Back to Information  

Rationale For The “Path Out Of Pain” Program

If pain from an injury does not resolve within 4-6 months, a cycle of chronic pain can become established. Once a chronic pain cycle is established, a purely physical treatment regime rarely resolves the problem. Chronic pain has an impact on the person, their family, and their lifestyle. Unless these issues are addressed, the situation frequently deteriorates, and the pain persists. Research has demonstrated that an integrated or multi-disciplinary approach to management is essential. This may include physical therapy, exercise therapy, psychology, occupational therapy, and a return-to-work rehabilitation program. The following references provide background to the need for, and value of, such an approach:

“The Challenge of Pain” (R. Melzack & P. Wall)
“The Psychology of Pain” (Richard A. Sternbach [Ed.])
“Psychological Control of Pain” (D. Elton et al.)

This program includes relaxation training to release muscular tension, which can be a major source of pain. Good body use is taught, as well as body awareness, so that old patterns of muscular tension and pain can be released. Specific Pain Control techniques are introduced once basic relaxation has been mastered. Attitudes to the injury and pain are explored and attitudes which promote healing of the injury and resolution of related emotional issues are developed. Assistance with return to work is an integral part of the program, whether the worker has commenced a graduated return to work, or is as yet "unable to resume work". Education about chronic pain is provided to help reduce anxiety and fear about the injury and the future. This can be critical to a successful return to work. Group pain management provides motivation, inspiration and support. Without this, many injured workers struggle to recover, and some fail to recover. Finally, exercise and fitness programs are developed to prepare the worker for a successful return to work. For details see McIndoe (1994) and McIndoe and Littlejohn (1995).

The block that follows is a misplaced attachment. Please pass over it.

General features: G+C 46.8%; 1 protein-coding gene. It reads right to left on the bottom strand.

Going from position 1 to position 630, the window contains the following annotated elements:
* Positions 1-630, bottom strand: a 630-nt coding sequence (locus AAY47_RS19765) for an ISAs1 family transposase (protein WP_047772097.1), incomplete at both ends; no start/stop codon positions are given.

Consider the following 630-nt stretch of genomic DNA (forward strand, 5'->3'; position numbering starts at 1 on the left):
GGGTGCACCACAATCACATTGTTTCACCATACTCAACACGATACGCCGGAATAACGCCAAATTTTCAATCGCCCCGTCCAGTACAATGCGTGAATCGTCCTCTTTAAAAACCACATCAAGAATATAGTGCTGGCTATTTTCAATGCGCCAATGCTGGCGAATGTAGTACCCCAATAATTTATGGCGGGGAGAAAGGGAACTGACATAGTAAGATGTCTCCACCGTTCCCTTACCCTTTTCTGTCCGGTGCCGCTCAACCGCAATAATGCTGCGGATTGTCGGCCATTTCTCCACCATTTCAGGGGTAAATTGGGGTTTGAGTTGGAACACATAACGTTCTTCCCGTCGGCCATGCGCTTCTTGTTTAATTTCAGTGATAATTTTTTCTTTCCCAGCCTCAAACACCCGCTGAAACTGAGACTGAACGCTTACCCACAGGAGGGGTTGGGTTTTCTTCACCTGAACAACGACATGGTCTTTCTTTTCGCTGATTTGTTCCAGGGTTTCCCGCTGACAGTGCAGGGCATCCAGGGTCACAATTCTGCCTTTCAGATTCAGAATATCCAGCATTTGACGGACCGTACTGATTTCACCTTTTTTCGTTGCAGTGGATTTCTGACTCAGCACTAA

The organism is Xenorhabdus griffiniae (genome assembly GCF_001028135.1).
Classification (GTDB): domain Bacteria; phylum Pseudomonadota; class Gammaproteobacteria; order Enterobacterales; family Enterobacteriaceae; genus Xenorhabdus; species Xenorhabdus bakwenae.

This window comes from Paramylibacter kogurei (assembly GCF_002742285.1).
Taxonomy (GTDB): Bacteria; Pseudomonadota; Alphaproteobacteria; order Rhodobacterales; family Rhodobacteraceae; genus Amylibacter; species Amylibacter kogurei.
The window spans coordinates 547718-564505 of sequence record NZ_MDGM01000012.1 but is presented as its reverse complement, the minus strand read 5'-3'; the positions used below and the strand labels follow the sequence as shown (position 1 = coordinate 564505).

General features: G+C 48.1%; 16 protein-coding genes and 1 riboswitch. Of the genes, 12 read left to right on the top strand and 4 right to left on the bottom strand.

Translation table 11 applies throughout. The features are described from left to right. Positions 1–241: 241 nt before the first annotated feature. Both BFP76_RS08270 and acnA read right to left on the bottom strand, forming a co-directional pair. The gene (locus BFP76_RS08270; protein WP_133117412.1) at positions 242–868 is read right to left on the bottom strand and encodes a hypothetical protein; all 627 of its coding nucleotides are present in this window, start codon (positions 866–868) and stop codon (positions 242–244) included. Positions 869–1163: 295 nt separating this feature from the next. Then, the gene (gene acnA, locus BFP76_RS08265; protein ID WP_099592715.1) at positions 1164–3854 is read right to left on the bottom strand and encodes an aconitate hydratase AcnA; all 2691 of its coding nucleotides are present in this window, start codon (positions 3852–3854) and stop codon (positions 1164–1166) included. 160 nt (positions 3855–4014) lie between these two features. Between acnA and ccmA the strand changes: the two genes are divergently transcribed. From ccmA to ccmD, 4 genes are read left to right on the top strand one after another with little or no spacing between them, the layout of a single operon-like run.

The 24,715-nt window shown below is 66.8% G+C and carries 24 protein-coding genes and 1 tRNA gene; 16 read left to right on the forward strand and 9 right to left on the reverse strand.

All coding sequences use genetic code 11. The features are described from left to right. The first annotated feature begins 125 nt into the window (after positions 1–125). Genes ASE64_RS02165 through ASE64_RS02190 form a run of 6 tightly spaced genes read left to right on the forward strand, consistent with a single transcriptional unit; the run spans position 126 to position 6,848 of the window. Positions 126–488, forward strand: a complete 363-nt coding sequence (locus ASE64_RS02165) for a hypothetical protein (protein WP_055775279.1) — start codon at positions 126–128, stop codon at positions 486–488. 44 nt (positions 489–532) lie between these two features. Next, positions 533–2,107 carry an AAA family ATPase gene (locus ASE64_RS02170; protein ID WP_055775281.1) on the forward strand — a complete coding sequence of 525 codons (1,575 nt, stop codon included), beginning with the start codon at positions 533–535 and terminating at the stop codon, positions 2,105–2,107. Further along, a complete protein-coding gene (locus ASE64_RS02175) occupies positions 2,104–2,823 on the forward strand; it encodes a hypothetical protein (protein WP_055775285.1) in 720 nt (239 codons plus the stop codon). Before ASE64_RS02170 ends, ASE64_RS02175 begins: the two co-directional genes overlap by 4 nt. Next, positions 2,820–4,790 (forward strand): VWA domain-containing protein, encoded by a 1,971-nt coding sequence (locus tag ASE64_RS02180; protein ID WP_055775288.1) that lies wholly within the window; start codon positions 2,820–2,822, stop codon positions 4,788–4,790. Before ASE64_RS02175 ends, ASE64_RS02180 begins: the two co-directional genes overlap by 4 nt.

References

  1. McIndoe R 1994 “A behavioural approach to the management of chronic pain: A self-management perspective. Australian Family Physician” 23: 2284-2292.
  2. McIndoe R, Littlejohn G 1995 “Managment of fibromyalgia and regional pain syndromes.” Modern Medicine 38: 56-69.

 

Top of Page Back to Information
All Rights Reserved ® 2003